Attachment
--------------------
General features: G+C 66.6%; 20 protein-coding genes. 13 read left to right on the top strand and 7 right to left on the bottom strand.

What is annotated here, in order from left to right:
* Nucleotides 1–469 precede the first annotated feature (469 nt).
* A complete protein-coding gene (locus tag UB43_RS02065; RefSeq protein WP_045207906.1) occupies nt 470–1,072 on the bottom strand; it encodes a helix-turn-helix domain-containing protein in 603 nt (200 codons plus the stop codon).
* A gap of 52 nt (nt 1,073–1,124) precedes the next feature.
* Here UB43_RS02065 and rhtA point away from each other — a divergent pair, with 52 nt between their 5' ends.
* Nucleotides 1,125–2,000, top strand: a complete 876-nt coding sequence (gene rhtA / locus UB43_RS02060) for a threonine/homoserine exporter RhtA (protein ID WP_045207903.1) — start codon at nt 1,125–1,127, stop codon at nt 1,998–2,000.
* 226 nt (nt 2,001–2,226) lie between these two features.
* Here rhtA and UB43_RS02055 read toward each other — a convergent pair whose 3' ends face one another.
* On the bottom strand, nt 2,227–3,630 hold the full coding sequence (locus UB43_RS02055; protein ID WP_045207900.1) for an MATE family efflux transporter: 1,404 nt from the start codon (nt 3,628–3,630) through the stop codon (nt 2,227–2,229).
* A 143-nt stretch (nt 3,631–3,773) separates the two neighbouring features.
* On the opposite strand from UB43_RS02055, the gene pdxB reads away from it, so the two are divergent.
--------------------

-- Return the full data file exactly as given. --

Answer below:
General features: G+C 66.6%; 20 protein-coding genes. 13 read left to right on the top strand and 7 right to left on the bottom strand.

What is annotated here, in order from left to right:
* Nucleotides 1–469 precede the first annotated feature (469 nt).
* A complete protein-coding gene (locus tag UB43_RS02065; RefSeq protein WP_045207906.1) occupies nt 470–1,072 on the bottom strand; it encodes a helix-turn-helix domain-containing protein in 603 nt (200 codons plus the stop codon).
* A gap of 52 nt (nt 1,073–1,124) precedes the next feature.
* Here UB43_RS02065 and rhtA point away from each other — a divergent pair, with 52 nt between their 5' ends.
* Nucleotides 1,125–2,000, top strand: a complete 876-nt coding sequence (gene rhtA / locus UB43_RS02060) for a threonine/homoserine exporter RhtA (protein ID WP_045207903.1) — start codon at nt 1,125–1,127, stop codon at nt 1,998–2,000.
* 226 nt (nt 2,001–2,226) lie between these two features.
* Here rhtA and UB43_RS02055 read toward each other — a convergent pair whose 3' ends face one another.
* On the bottom strand, nt 2,227–3,630 hold the full coding sequence (locus UB43_RS02055; protein ID WP_045207900.1) for an MATE family efflux transporter: 1,404 nt from the start codon (nt 3,628–3,630) through the stop codon (nt 2,227–2,229).
* A 143-nt stretch (nt 3,631–3,773) separates the two neighbouring features.
* On the opposite strand from UB43_RS02055, the gene pdxB reads away from it, so the two are divergent.